One of the most universal — and often wasteful — features of corporate life is the weekly departmental meeting. This all-hands-on-deck meeting tends to take place in order to keep everyone in the loop, as it were, and often happens largely because it is Monday, or whatever day has been deemed the appropriate day for a weekly meeting. In its best form, this meeting is short, agenda-driven, and ends with everyone clear on next steps. In its worst form, it drags on for hours, bumbling into topics that don’t apply to half the people in the room. Or else everyone goes around the room and says that they are still working on their projects… just as they were last week.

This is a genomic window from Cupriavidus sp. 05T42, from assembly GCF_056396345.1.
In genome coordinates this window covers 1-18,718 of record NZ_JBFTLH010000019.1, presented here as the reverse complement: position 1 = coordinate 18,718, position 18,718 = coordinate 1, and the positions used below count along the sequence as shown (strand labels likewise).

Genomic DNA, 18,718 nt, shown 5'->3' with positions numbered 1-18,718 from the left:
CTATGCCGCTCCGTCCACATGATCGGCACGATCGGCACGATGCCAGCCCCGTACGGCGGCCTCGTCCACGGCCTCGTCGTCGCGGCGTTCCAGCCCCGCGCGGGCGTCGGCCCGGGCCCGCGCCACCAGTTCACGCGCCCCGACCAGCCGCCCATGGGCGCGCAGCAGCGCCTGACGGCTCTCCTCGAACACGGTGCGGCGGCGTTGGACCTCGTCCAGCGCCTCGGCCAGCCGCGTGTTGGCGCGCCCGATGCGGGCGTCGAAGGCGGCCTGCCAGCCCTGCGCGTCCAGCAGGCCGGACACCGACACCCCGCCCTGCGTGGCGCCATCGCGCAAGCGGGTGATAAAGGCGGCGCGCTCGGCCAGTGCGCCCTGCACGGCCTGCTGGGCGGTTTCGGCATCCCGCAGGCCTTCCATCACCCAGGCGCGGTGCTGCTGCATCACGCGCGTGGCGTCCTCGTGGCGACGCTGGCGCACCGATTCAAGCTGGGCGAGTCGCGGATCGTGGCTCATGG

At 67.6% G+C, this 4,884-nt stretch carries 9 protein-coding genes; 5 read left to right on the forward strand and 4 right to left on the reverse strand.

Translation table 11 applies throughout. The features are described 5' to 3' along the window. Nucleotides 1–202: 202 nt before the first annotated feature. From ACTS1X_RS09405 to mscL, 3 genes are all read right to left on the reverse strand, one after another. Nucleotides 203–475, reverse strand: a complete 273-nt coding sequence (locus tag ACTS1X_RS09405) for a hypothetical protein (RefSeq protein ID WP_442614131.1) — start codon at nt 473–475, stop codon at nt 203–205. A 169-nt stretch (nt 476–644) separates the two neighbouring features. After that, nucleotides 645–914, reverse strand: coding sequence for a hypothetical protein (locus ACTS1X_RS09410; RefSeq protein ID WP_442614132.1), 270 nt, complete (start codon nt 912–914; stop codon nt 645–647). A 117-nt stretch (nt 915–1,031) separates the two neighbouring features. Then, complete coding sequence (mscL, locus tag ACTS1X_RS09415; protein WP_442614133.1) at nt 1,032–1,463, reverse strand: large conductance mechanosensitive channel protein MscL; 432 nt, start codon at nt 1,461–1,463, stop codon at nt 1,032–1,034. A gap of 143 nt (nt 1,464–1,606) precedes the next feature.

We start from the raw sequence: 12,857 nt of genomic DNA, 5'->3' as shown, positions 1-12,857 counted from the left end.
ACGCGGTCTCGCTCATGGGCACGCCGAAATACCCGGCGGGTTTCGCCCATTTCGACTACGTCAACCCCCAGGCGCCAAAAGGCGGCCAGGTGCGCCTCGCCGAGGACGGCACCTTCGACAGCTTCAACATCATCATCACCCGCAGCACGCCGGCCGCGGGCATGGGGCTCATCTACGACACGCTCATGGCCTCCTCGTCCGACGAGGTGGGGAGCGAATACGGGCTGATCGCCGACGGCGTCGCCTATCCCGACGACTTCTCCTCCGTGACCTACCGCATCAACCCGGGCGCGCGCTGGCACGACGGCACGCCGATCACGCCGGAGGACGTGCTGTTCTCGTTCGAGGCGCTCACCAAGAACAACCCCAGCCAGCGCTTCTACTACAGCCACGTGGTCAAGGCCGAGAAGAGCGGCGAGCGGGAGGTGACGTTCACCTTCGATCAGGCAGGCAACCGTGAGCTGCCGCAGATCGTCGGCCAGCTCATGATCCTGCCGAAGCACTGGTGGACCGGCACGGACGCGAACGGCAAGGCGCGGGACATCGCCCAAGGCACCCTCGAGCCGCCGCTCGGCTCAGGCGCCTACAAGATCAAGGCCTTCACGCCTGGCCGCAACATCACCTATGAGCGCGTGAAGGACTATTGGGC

So, can it be tamed? As I’ve been talking to people for 168 Hours, one interesting tip that came up more than once is to schedule as few all-hands meetings as possible. These should only happen when there is something specific that has to happen (not the fact that it is Monday) and… involves everyone.
Instead, managers who want to minimize interruptions schedule frequent (maybe 2x per week) short (20 minute) meetings with the people who report immediately to them. If people know they’ll get one-on-one face time with the boss, they tend to be able to hold on to most issues until that point, and are more likely to actually keep the boss abreast of important issues than if the only face time is with the rest of the department in the room. This tends not to take too much time. If you have 8 people reporting to you, meeting with each of them for 20 minutes twice per week would take 320 minutes, or just over 5 hours — a small percentage of a 40-hour workweek — and gives you much more time to do effective coaching than a 3-hour departmental meeting plus ad hoc meetings with everyone else.